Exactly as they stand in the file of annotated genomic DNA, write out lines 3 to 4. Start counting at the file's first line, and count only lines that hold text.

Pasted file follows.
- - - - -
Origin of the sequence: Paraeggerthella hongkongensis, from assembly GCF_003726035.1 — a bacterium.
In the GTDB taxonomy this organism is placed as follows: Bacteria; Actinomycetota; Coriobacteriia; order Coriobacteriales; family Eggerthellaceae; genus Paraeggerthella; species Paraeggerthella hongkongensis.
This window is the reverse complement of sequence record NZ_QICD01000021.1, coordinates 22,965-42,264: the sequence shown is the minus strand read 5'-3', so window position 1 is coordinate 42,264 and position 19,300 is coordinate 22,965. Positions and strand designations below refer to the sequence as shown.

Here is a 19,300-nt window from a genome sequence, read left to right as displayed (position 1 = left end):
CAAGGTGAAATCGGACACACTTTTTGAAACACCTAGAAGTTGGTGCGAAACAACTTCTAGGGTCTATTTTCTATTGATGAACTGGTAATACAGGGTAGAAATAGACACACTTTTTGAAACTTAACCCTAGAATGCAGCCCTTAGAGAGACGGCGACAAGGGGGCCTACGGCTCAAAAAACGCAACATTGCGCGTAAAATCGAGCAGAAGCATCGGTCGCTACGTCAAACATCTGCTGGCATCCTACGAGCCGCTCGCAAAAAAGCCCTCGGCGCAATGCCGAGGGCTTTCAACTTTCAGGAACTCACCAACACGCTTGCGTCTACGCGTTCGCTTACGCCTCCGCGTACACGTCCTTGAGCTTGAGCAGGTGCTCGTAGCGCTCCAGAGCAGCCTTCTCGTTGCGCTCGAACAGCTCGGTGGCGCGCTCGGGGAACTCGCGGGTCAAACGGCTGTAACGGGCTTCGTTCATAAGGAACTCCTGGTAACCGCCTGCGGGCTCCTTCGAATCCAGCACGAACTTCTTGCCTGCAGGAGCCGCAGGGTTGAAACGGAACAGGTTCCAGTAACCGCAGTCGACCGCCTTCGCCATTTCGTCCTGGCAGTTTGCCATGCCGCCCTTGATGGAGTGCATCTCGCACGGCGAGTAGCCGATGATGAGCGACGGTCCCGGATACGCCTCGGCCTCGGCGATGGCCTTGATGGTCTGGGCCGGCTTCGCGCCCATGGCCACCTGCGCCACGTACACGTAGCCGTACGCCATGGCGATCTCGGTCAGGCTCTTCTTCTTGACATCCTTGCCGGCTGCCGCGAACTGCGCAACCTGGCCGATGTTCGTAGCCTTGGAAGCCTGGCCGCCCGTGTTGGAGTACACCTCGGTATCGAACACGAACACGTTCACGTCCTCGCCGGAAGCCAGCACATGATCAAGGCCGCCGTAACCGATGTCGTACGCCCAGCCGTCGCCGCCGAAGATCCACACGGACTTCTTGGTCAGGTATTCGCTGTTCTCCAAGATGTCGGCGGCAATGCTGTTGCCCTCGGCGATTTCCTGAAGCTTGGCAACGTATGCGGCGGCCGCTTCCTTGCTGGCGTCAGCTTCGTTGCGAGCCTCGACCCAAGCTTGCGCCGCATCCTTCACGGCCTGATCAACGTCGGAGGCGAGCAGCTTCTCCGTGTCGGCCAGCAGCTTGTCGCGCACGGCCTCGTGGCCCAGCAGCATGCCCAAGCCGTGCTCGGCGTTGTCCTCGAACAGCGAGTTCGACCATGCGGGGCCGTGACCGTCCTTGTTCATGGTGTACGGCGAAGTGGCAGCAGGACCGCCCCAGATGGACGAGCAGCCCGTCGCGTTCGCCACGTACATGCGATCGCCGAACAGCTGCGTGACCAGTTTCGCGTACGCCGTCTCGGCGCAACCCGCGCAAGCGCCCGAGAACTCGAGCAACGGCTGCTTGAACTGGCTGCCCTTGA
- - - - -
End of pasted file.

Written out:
This window is the reverse complement of sequence record NZ_QICD01000021.1, coordinates 22,965-42,264: the sequence shown is the minus strand read 5'-3', so window position 1 is coordinate 42,264 and position 19,300 is coordinate 22,965. Positions and strand designations below refer to the sequence as shown.

Here is a 19,300-nt window from a genome sequence, read left to right as displayed (position 1 = left end):